Amit Bivalkar: One point is that cost of money and availability of money, these two factors you should bear in mind. Cost of money is going up; the availability of money is coming down. And when you have availability of money going down and cost of money going up, in the next 3-6 months, you might get a golden period of investing in such funds, because the rates will be high and the liquidity will be low.
So, you will get a better squeeze out of bonds at that point of time. I feel maybe August till December might be a good time wherein you might have peaking in terms of yields, and you can lock-in at those yields then.
So, your advice is to stagger out this investment in the target maturity funds. Until then, people keep money in?
Amit Bivalkar: In four-five months, you will stagger out and get a better yield. So, your liquid today is at 5%, which was 2% last year.
You are investing in a debt fund basically to have a post-tax better than fixed deposit return. I think that is pretty much possible now, and this is going to be like the 2014-2018 period, when you had high interest rates and good FMPs coming in.
We had a quarterly interval plan also at that time, if you remember. So, fixed income is going to be the way forward for the industry as well, because rates will be high and whenever you have a pressure on corporates because of high rates, equities falter and debt becomes the mainstay. So, that is going to be an important asset class going forward.
A shameless plug out here but if you follow the ‘Where Do Millionaires Invest’ series, almost every wealth head has spoken about her or his millionaire clients, about how fixed income is at the core of every millionaire’s portfolio for the next three years, at least, if not longer. So maybe it's about time that you start thinking of whatever investments you have–small or large–in a portfolio approach and try and include some bit of fixed income, especially at times like these?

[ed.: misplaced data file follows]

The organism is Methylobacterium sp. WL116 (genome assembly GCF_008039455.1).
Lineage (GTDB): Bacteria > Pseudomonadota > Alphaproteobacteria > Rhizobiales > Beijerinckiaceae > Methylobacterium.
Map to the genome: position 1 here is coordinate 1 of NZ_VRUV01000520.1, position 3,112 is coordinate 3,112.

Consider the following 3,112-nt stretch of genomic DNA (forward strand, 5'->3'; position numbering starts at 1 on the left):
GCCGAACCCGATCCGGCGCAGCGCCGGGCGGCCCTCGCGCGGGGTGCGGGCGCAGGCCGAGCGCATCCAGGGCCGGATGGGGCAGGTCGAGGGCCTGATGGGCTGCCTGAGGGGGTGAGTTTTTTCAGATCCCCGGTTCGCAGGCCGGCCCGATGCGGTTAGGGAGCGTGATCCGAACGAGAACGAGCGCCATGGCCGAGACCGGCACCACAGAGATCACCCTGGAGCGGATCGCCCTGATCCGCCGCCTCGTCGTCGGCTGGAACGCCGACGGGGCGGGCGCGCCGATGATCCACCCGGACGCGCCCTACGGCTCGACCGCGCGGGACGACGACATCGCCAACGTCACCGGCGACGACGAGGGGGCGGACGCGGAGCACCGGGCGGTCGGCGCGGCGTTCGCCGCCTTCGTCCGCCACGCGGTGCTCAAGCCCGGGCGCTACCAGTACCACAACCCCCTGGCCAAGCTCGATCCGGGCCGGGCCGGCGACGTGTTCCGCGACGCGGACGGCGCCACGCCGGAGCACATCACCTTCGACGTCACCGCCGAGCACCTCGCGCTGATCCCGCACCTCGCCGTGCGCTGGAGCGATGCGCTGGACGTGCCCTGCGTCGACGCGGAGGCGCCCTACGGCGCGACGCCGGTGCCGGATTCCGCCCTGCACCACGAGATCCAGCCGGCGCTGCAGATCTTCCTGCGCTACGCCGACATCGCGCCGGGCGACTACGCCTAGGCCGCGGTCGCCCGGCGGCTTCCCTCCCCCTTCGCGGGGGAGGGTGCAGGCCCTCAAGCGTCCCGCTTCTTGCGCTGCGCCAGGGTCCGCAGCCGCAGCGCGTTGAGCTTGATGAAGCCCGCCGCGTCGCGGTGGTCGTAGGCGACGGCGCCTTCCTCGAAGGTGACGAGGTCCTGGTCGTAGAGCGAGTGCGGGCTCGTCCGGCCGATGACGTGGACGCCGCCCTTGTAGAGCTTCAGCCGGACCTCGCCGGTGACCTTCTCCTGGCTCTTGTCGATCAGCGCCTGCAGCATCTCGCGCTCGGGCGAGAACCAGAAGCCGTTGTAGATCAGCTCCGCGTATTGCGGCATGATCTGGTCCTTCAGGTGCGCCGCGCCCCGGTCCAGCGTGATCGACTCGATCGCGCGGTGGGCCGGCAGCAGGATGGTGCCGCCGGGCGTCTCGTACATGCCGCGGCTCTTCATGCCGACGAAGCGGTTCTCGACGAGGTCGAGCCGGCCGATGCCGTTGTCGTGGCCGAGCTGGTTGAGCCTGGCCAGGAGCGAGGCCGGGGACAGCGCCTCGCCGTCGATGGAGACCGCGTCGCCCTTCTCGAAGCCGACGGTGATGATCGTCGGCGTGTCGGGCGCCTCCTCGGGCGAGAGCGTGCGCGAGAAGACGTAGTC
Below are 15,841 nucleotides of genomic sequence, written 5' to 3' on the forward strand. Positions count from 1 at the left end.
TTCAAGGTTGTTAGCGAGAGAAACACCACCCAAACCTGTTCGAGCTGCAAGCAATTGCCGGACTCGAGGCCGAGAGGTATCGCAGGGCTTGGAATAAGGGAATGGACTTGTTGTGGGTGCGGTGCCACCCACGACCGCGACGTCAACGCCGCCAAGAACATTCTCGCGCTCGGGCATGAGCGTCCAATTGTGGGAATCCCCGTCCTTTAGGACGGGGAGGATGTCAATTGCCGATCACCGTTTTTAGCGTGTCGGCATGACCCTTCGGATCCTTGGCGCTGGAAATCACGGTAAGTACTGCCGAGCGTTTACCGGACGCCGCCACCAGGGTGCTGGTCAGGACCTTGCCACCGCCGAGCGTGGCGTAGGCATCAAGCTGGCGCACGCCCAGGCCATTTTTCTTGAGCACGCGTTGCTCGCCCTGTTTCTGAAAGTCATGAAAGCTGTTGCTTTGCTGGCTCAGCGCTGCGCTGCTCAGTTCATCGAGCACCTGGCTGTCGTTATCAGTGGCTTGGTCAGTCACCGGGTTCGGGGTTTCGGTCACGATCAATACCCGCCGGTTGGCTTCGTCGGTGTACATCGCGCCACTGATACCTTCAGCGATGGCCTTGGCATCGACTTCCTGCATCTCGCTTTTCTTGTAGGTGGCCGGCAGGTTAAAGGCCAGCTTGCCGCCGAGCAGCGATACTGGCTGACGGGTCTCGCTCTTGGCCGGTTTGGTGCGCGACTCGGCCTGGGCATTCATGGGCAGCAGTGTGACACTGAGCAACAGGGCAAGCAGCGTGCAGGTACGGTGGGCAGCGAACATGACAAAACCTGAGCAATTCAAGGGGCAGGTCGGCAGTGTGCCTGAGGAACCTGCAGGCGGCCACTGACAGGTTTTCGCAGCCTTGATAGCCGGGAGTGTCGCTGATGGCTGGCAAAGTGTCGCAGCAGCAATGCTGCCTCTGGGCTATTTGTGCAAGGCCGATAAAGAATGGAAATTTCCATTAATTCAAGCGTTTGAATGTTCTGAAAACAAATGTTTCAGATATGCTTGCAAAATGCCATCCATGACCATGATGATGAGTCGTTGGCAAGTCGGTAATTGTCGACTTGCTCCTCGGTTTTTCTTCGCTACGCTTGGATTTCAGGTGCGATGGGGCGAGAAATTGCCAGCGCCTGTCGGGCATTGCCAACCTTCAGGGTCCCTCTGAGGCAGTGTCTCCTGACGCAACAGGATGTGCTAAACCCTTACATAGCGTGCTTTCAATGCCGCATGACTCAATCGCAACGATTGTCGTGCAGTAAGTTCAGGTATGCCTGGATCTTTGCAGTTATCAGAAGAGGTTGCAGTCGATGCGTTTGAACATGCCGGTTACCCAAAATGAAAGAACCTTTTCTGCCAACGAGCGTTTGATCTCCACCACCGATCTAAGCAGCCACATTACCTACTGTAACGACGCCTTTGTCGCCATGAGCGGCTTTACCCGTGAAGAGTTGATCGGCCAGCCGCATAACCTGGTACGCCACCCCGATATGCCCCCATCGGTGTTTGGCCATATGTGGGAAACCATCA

Amit Bivalkar: There's only one Nobel Laureate in wealth management. But if you look at his portfolio, he always maintained a 50:50. He never really did anything with this portfolio–equity 50 and debt 50–and he made tons of money. And the same is the case with Warren Buffett. Whatever asset allocation, he has stuck to it. So, we might discuss all of this but what is good for you according to willingness to take risks, I think you should follow that.
The reason why I said this is because a lot of times, people think of a portfolio only as an all-equity portfolio. It's time to change that narrative because it's not necessarily only equity; there has to be some other elements. Now, let's move on to the risk-o-meter. A lot of people are being told to look at the risk-o-meter, and how it is a great tool to help investors. How can they use it effectively?
Amit Bivalkar: Risk-o-meter is just a tool to show what kind of risk this product actually carries. For example, it starts from one and ends at six–from low, low to moderate, moderate, high, and very high.
Now, a very high on the risk-o-meter might be for a certain set of clients. But if I am a guy who likes to take risks, a very high would be normal for me. So, like all the international funds–international ETFs–they are by default termed as very high. But I might be bullish on tech, and I want to invest. So, it might not be high for me because I understand tech. So very high, high, this is for general classification of funds.
There are three important factors when it comes to risk-o-meter, and this is more to do with equity funds. One is your market capitalisation. SEBI has defined the market capitalisation–large cap, mid cap and small cap. That is weight of 5, 6, and 7.
Then, there is the volatility factor. A volatility factor greater than 1% and less than one, they have a factor for that.
Then, you have an impact cost. Impact cost is very important, because you might have some illiquid stocks in the portfolio, which impact the NAV when you sell or buy. So, look at the impact cost also.
A simple average of all of this put together along with the weightage is actually your risk-o-meter score.
And that risk-o-meter score then tells you whether it is 4, 5 or 6 and then accordingly, whether it is moderate risk or high risk or very high risk. So, very high risk means that the volatility is going to be high, and it is for a long duration, and you can expect capital growth and good returns over long periods of time.